Retail sales rise for second consecutive month

Volumes of sales on the High Street were higher than a year ago in August, the second month of year-on-year increase.
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According to the latest CBI quarterly Distributive Trades Survey, retailers expect sales to continue growing in September and are more optimistic about the general business situation in the coming quarter.

Over half of the retailers surveyed (53 per cent) said the volume of sales rose during the first two weeks in August while only 18 per cent said that it fell.

The balance for the underlying trend, the three-monthly moving average of sales volumes, was up by 21 per cent, which is the strongest figure since July 2007, when it rose 22 per cent.

Looking to September, retailers expect sales growth to remain strong, with a balance of 39 per cent expecting volumes to be higher than a year ago.

Numbers employed in the retail sector were broadly unchanged in the year to August, which is the first time since February 2004 that a fall in employment hasn’t been recorded in the quarterly survey.

For the third quarter running, price inflation has accelerated. In this survey, 66 per cent of firms said average selling prices rose compared to a year ago, and nine per cent said they fell. This is the fastest pace of price since February 1992.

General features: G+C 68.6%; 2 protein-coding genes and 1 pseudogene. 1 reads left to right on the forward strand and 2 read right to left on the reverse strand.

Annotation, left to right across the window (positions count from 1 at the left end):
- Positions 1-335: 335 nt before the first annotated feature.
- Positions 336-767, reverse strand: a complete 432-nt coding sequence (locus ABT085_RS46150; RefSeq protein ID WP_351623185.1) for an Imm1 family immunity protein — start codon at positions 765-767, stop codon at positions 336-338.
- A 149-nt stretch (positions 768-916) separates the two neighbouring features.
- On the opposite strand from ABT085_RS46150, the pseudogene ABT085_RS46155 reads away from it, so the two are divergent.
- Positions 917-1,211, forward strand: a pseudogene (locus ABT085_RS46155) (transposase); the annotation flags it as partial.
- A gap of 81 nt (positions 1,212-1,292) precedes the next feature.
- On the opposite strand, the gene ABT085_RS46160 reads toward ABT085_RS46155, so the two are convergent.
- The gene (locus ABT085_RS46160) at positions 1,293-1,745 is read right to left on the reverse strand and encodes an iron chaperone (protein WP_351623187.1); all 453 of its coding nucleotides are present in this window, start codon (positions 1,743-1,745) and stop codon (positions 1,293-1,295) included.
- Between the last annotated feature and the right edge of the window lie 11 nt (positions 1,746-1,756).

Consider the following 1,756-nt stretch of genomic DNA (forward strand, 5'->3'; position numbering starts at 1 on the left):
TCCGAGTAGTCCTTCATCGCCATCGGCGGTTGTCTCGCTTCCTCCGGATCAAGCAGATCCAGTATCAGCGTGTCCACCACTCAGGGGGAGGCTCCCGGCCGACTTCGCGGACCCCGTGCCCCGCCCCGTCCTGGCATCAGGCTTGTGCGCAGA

Reflecting the recent run of better retail sales, a net 22 per cent of firms expect the overall business situation will improve in the coming three months, with sentiment at its most positive since May 2004.

Furthermore, for the first time in six years, retailers expect to invest more in the coming year than in the last one.

Lai Wah Co, CBI head of economic analysis, said: “Better sales growth continued on the high street in early August, and retailers are upbeat about prospects in the coming three months.

“Retailers are hopeful that strong sales growth will continue next month. However, the broader outlook for consumer spending is still uncertain, given the VAT rise next year, subdued pay awards and the feed-through of public spending cuts to job losses.”


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